Over the weekend, I wrote a piece laying out three reasons why investors in Lloyds Banking Group (LSE: LLOY) could be cradling their heads in despair by next December.
I explained why one, or a combination of, fresh Bank of England interest rate cuts, an extension of Brexit uncertainty, and rising competition, could see the FTSE 100 bank sink in value in 2020. After a rocky first 10 months of the year, Lloyds’ share price has risen around 20%, gains delivered solely on the back of a no-deal Brexit being removed for the end of October.
But don’t expect the Black Horse bank’s rise to keep going, I say. The threat of a disorderly European Union withdrawal remains very real, the date pushed back to the end of next December rather than taken off the table. Thus the huge buying of Lloyds shares looks more than a tad frothy, in my opinion.
Of course, intense Brexit uncertainty and the slowing UK economy of late are not two mutually-exclusive issues. But it’s clear the step-up in US-led trade tensions with China, Brazil and Argentina, allied with signs of worsening economic conditions in Germany (and by extension the eurozone), are having an impact too. And so even if London’s negotiations with Brussels go smoothly over the next 12 months, there’s plenty of other reason to expect the British economy to toil next year.
A tough outlook for 2020 comes as a particular worry for Lloyds et al as personal debt levels rise. Ballooning consumer debt has long been a worry for the sector and latest data from the Office for National Statistics will have done nothing to soothe nerves.
According to the body, total household debt (excluding mortgages) had risen 11% during the two years to March 2018, to £119bn. And it’s likely the abundance of cheap credit out there means the number has continued to swell. Lloyds’ admission that impairment charges had boomed 28% in the first nine months of 2019, to £950m, is a likely symptom of rising debt in these economically-troubled times and bodes ill for 2020.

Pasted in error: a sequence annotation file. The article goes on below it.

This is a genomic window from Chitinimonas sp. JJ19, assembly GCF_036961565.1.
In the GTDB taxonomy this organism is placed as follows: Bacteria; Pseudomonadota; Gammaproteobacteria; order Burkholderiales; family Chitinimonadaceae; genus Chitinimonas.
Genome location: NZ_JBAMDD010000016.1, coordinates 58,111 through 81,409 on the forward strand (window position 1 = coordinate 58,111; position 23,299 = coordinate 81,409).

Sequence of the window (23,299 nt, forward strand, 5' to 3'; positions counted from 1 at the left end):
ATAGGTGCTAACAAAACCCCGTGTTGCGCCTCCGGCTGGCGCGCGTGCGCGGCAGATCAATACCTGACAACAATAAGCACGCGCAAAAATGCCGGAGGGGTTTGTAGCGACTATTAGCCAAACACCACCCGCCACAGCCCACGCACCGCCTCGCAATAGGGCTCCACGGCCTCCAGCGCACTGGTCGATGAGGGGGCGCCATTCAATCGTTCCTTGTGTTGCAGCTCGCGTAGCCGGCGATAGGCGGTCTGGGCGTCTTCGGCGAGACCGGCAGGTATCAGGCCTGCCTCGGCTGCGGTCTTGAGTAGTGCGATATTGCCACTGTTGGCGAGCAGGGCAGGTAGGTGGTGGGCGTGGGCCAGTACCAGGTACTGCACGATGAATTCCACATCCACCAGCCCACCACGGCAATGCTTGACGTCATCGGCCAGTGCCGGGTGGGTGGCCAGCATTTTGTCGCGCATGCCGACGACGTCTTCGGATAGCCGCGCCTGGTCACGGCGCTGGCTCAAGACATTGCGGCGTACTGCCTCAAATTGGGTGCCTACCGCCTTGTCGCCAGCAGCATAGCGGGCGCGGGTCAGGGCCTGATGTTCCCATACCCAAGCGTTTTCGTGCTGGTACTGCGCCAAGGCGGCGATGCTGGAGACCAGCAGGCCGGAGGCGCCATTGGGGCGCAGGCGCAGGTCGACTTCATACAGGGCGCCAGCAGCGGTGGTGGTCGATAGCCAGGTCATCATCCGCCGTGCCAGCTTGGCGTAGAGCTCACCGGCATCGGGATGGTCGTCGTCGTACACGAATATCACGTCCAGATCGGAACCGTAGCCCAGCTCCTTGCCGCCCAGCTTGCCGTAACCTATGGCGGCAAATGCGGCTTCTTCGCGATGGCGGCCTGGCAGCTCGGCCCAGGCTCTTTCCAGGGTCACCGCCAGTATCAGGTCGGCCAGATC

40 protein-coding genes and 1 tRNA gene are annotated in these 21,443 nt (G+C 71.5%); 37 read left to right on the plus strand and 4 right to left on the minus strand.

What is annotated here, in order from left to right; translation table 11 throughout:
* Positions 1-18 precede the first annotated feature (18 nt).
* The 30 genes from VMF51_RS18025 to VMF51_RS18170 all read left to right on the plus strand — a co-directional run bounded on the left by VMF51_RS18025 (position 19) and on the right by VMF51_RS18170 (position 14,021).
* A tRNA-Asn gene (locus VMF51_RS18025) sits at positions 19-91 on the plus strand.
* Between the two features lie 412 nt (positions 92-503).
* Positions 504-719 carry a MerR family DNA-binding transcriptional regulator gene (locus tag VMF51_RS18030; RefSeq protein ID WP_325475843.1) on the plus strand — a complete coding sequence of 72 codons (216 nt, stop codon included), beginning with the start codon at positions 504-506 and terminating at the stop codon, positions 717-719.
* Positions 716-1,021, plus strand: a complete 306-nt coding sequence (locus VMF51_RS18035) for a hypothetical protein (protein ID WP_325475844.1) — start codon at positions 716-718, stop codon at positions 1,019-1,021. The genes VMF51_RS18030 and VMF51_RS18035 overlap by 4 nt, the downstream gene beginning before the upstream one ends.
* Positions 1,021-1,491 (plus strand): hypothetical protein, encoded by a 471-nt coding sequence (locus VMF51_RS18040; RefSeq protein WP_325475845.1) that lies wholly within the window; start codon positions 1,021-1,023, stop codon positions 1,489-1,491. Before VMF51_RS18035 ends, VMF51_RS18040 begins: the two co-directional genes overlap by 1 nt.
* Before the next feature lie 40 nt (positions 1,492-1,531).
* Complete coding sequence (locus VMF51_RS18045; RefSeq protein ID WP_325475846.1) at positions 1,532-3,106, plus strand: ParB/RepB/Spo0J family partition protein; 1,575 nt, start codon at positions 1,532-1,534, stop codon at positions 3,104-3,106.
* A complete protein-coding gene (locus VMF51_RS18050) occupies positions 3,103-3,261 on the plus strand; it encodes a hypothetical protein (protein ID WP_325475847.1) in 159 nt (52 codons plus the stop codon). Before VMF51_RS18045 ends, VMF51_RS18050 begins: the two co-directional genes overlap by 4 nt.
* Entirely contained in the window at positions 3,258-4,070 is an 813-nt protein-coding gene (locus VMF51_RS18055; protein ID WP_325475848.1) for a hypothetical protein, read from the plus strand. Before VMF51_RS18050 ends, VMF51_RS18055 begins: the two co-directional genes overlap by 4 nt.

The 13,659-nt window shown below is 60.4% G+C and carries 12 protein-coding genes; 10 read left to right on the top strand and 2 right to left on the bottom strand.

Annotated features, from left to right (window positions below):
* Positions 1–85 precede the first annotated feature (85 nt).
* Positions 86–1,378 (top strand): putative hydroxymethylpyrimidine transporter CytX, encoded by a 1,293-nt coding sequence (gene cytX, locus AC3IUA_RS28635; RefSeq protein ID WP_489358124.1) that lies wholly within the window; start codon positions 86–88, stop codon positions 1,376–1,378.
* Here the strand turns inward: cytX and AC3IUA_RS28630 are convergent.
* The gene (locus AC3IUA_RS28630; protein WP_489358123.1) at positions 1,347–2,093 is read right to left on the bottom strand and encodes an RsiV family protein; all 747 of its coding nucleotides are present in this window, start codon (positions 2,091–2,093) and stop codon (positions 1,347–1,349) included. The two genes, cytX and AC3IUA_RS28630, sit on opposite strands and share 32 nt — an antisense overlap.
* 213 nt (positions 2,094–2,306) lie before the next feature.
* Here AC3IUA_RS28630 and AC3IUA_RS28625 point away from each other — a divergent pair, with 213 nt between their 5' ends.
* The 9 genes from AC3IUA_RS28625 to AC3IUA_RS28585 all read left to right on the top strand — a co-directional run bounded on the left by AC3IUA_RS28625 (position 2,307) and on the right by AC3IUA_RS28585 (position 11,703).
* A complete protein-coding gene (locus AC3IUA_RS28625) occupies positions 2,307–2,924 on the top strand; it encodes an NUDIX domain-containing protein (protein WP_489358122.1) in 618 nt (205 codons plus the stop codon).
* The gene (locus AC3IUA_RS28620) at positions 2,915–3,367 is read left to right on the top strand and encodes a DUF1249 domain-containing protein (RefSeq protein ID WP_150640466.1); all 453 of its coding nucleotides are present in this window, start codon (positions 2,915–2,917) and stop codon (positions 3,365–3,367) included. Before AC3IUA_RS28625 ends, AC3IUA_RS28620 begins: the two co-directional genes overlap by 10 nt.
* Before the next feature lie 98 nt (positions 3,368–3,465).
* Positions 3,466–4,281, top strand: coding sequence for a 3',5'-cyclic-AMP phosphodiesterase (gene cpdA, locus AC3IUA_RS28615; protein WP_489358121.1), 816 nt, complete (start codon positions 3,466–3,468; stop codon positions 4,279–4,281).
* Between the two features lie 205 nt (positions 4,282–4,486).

Growing capital requirement to hit dividends?
The big attraction of Lloyds stock is the vast 5.7% dividend yield which investors can access. However, this figure is built on City expectations that shareholder payouts will keep increasing. I, for one, am not so sure this will transpire, and not only because of its patchy profits outlook.
Lloyds was forced to halt share buybacks in September as PPI bills steadily stacked up and impaired capital build. The summer claims deadline may have removed the threat of more colossal penalties in 2020, though another threat has emerged. In recent days, the European Banking Authority has said the continent’s banks face a capital shortfall of €124.8bn under Basel III rules.
What does this mean? Well the regulator says lenders will have to boost their minimum capital reserves by a colossal 23.6% on average by 2027. Lloyds made titanic strides to rebuild its balance sheet in the wake of the financial crisis, but it may be forced to do it all again following the report. And this could come at the expense of dividends.
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Royston Wild has no position in any of the shares mentioned. The Motley Fool UK has recommended Lloyds Banking Group. Views expressed on the companies mentioned in this article are those of the writer and therefore may differ from the official recommendations we make in our subscription services such as Share Advisor, Hidden Winners and Pro. Here at The Motley Fool we believe that considering a diverse range of insights makes us better investors.
Motley Fool UK 2019